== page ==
Ballarat driver loses control of cement truck near Meredith

THE death of Ballarat man Peter Curtis near Meredith has joined a horror period on Victorian roads where 14 people died on Victoria’s roads by the 13th day of December.

Police confirmed Mr Curtis, 53, lost control on Coopers Bridge about 7.30am yesterday before falling down an embankment and into the river.

His accident was the 12th fatal accident in 13 days.

Mr Curtis’ body was still in the vehicle when emergency services arrived, and he was pronounced dead at the scene.

There were no passengers in the truck.

One resident described the road as “treacherous” and said it was not the first time an accident had occurred. 

The bridge is only wide enough for one vehicle to cross at a time, while the road leading to the bridge is steep and windy.

The road is expected to be closed for the rest of the day. 

Acting Sergeant Michael Watts said there were no witnesses.

The truck was believed to be loaded with cement at the time of the accident. 

The Environment Protection Agency arrived on the scene just before midday to contain the diesel which had leaked into the river.

A spokesperson from the agency said a boom had been inserted in the water to stop further contamination and representatives from the organisation would remain on the scene until the truck was removed. 

A Worksafe representative arrived at the scene but a spokesperson has confirmed the incident is being treated as a road accident rather than workplace incident.

Acting Sergeant Watts said there would be an ongoing investigation into the incident to determine the cause.

“The towing company is here, they will go down and make an assessment,” he said.

“The truck has collided with the railing at the side and as a result has plummeted approximately seven metres and the truck landed on the riverbank,” he said.

Executive general manager for the southern region Paul Dalton said Mr Curtis had been driving the concrete agitator to a customer site.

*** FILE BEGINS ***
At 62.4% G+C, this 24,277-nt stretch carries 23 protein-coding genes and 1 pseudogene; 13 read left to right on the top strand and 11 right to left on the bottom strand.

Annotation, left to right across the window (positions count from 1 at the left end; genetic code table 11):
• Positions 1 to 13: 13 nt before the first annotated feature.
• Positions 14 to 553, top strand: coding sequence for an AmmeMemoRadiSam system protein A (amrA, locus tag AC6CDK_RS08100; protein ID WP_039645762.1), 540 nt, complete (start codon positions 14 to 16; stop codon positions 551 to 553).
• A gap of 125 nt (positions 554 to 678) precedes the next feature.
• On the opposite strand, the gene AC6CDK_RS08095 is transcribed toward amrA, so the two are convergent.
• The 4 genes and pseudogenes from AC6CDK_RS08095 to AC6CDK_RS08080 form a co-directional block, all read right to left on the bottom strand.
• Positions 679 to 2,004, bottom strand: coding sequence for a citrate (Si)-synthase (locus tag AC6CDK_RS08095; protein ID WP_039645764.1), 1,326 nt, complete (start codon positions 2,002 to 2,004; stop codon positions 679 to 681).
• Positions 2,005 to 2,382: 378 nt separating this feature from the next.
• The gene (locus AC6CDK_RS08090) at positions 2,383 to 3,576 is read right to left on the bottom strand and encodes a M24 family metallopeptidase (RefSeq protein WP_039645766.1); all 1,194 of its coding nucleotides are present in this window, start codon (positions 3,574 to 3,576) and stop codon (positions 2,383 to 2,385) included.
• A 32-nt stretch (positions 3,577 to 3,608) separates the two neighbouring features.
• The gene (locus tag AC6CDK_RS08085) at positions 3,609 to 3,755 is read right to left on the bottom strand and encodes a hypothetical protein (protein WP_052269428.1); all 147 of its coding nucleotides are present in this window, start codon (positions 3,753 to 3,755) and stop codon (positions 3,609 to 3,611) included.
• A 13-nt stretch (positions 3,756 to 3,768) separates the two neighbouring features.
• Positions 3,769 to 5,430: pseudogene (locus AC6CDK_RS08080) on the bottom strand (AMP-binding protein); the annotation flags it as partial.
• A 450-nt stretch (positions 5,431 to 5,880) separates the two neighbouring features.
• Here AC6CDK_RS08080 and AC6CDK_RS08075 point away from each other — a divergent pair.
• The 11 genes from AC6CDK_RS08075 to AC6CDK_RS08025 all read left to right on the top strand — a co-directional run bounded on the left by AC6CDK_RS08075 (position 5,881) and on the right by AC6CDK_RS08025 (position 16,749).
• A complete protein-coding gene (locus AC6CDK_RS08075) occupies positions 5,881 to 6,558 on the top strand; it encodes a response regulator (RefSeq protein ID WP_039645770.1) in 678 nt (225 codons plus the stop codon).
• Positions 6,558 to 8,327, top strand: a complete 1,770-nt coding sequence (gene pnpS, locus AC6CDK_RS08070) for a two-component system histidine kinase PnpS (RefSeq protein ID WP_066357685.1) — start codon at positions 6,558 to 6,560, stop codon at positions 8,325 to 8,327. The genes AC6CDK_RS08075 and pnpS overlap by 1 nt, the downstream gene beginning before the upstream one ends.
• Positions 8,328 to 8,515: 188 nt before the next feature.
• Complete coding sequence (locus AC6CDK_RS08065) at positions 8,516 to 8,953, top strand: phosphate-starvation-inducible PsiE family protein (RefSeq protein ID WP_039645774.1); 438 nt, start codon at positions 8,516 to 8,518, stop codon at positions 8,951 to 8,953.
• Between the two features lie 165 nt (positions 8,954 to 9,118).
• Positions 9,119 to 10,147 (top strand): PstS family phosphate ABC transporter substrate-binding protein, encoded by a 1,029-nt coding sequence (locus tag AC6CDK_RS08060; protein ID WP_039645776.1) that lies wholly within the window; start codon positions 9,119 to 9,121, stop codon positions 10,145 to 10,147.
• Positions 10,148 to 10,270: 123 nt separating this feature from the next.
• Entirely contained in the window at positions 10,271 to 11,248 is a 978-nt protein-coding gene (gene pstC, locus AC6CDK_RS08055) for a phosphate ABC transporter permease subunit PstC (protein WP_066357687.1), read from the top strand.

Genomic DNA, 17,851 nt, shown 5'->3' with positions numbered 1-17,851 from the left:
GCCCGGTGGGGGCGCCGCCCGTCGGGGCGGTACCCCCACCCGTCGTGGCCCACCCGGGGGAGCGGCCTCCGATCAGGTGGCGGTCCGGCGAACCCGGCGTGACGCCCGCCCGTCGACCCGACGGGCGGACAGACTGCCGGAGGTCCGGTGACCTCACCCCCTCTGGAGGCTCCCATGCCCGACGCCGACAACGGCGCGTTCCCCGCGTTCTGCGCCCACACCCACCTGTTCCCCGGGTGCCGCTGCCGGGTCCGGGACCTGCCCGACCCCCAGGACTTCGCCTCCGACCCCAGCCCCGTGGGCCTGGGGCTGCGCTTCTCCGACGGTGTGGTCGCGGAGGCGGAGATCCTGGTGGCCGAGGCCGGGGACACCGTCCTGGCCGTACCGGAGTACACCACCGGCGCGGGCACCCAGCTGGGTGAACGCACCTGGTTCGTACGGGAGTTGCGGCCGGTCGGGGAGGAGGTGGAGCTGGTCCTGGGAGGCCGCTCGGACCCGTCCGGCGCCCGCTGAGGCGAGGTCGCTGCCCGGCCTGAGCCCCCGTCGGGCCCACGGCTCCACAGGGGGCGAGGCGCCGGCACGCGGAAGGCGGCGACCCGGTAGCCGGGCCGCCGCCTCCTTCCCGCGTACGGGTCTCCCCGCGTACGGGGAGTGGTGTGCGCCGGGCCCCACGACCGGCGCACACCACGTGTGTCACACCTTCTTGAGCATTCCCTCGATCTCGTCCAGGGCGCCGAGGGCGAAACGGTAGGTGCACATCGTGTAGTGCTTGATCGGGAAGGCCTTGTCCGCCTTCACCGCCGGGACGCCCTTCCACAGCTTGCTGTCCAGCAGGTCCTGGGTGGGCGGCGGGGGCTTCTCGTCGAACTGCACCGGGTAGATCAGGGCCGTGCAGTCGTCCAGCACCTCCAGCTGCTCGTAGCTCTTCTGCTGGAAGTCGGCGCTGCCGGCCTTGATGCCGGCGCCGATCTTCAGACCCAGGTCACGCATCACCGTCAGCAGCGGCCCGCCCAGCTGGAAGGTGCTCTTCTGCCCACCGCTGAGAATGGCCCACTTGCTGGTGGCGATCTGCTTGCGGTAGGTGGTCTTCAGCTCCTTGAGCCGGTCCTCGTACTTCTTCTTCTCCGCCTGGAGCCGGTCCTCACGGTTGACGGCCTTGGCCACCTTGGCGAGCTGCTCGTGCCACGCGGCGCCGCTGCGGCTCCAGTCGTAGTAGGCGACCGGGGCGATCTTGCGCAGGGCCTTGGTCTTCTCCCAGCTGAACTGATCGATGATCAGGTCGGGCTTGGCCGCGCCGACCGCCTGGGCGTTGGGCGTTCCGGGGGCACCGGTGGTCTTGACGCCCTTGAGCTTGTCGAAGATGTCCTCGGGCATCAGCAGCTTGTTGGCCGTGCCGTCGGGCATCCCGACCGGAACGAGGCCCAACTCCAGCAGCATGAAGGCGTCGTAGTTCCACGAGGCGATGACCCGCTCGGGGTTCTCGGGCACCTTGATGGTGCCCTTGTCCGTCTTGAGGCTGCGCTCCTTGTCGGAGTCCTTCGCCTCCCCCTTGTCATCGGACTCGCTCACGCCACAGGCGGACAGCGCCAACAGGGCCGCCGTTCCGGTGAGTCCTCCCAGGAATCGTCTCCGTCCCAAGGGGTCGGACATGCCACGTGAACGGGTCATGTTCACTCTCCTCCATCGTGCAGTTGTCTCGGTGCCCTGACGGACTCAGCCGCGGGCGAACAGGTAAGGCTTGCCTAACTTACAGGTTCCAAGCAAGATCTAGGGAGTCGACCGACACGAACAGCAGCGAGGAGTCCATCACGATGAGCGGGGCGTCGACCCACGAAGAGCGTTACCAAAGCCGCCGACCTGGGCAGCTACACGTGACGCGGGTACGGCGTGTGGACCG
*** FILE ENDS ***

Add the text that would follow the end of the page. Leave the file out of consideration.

“We are working with the police, safety and emergency authorities to understand the cause of this tragic accident,” he said. 

“We offer our sincere condolences to the family and will do all we can to assist them at this very difficult time.”

Three pedestrians have been killed so far in December, a figure that could rise with a woman fighting for her life in hospital after been hit by a car at Brighton East on Friday morning.

Road policing command Assistant Commissioner Robert Hill said the number of fatalities in such a short time frame was extremely concerning heading into the festive season.

“This is a horrible start to December, especially as we head into what we know is a high-risk time of the year on Victorian roads,” Mr Hill said.

“I don’t want to see any more ungiven gifts under Christmas tree this year, however we are likely to see another 10

deaths on our roads and potentially 250 people seriously injured.”

The warning comes as Victoria Police launch their Summer Stay road campaign, a two-month blitz aiming to reduce the road toll over the holiday season.

The campaign will target drink/drug driving, speeding, fatigue, driver distraction

and drivers not wearing a seatbelt.

Victoria’s road toll stands at 225 compared with 271 deaths at the same time last year.

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